Scott Foshee's Reviews > Ready Player One

Ready Player One by Ernest Cline
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Dec 27, 12

Read from June 17 to July 11, 2012

Reading Ready Player One was probably the most pure fun I had reading any book this year. I literally did not want it to end.

I am a member of the Atari generation. I grew up spending much of my time playing Dungeons and Dragons with friends, haunting mall arcades mastering games like Joust, Tempest and Pac Man, and learning how to program on my 16K TRS-80 and Apple IIe while sneaking sessions on Zork, Aklabeth, Adventure and their various iterations for hours on end. Ernest Cline goes to the near future in Ready Player One to revisit video gaming's near past of the early 1980's, and it is so refreshing to find someone who gives these sources the respect they deserve. When I was reading Ready Player One I often had to explain to others what the huge smile on my face was all about.

Ready Player One is a quest. In the year 2044 the world is a mess economically and many, if not most, spend their time in the Oasis, a massive multiplayer online simulation game much like World of Warcraft, only much larger. Wade, the main character in the story, is an extremely poor boy who lives with relatives in "The Stacks," a trailer park in Oklahoma City where mobile homes are stacked several high in order to save space. A garbage dump/auto graveyard surrounds the Stacks, and over time Wade manages to piece together working laptops from leftover parts and he is able to connect to The Oasis using an old car battery for power and a pirated Wi-Fi connection while hidden in an old conversion van. Wade attends school in the Oasis and uses his spare time boning up on the obscure 1980's cultural references that Oasis' creator James Halliday grew up with. Halliday reminds me a bit of a Bill Gates/Steve Jobs character.

When Halliday dies, he leaves a will stating that his fortune will go to the one who can solve the obscure riddles he left throughout the Oasis, find the three keys, and use them to get through the matching portals. The riddles are affectionately referred to as Halliday's Easter Eggs, and the ones searching for them are called Gunters (short for egg hunters). The gunters believe that the key to the riddles lie in Halliday's beloved 1980's, and we get a liberal peppering of pop culture references throughout the hunt.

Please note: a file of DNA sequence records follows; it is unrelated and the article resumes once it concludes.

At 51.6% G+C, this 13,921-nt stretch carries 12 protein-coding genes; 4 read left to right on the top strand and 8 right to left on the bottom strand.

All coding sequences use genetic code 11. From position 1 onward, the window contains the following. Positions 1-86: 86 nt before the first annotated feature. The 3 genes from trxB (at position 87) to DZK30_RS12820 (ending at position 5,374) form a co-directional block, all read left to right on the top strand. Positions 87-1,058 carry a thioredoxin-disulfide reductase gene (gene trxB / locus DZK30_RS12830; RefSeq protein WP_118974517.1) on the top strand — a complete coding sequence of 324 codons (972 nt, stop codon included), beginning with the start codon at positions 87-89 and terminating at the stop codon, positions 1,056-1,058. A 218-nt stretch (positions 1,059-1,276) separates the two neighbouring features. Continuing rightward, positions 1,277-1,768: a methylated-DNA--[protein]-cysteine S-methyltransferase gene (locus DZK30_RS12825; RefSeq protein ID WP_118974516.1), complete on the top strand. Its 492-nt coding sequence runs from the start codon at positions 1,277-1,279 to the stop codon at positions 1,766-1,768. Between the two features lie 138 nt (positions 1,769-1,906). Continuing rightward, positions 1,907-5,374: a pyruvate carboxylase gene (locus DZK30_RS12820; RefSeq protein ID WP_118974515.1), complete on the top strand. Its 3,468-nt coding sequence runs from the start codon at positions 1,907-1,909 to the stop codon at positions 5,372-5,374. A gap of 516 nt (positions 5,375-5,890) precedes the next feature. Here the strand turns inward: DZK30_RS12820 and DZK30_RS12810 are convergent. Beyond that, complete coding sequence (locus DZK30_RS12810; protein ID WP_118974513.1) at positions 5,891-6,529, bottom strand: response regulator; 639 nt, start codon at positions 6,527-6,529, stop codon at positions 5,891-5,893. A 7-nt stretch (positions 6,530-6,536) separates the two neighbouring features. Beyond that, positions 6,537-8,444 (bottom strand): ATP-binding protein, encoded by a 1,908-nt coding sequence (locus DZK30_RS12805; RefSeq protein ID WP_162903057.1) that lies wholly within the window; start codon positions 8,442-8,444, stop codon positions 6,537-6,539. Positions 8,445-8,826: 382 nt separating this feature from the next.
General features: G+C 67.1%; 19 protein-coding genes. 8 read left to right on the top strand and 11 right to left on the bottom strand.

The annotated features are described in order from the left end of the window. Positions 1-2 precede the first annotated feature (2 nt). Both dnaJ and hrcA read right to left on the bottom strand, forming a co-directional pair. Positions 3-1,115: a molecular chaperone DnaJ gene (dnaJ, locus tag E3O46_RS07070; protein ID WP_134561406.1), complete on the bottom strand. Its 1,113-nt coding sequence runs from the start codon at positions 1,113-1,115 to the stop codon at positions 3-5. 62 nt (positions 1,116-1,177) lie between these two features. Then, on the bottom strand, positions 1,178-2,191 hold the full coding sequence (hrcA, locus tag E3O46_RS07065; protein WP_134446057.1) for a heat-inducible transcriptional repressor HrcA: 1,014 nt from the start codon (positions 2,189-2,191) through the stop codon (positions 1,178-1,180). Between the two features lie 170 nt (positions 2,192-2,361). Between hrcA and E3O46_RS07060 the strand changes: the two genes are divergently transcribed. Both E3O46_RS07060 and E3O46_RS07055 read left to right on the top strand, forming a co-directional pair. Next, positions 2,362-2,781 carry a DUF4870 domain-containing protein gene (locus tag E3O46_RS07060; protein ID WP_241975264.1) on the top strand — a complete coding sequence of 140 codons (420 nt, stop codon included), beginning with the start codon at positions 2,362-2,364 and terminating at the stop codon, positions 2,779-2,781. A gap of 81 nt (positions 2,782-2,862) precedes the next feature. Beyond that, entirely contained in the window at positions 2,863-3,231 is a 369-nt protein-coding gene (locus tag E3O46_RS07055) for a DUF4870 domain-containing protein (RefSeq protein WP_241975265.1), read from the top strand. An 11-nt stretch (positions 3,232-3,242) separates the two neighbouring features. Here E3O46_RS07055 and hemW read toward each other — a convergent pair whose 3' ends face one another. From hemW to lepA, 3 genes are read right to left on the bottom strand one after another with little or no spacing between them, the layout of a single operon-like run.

We run into pretty much all things late 70's and 80's geek, including John Hughes films, Family Ties, Rush's 2112, Dr. Who, Blade Runner, Monty Python and the Holy Grail, the Breakfast Club, Robotron: 2084, Galaga, Rocky Horror Picture Showand many more. Along the way Wade, who chooses the screen name Parzival, meets and makes friends with other gunters Aech (his best friend), Art3mis (a well-known Canadian blogger and gunter), and Daito and Shoto (Japanese gunters working together as a team). Although they start out working alone, they end up helping each other when their "Sixer" rivals from Innovative Online Industries (IOI), which wants to take over the Oasis, start getting nasty.

Special note: the book itself contains several Easter Eggs directing the reader to secret internet games (a new Atari 2600 game called "The Stacks" you can play online, etc.) The first through the three "real life" portals won a DeLorean from the author. Also, if you are a fan of the 2009 film "Fanboys" as I am, you will be interested to know that the author Ernest Cline wrote that screenplay as well.

Ready Player One is wildy original. It is fun, fast-paced, has a big heart, and is so compulsively readable that I was up way past bedtime every night for a week unable to stop turning the pages. Simply put, I absolutely loved it. Highly recommended.
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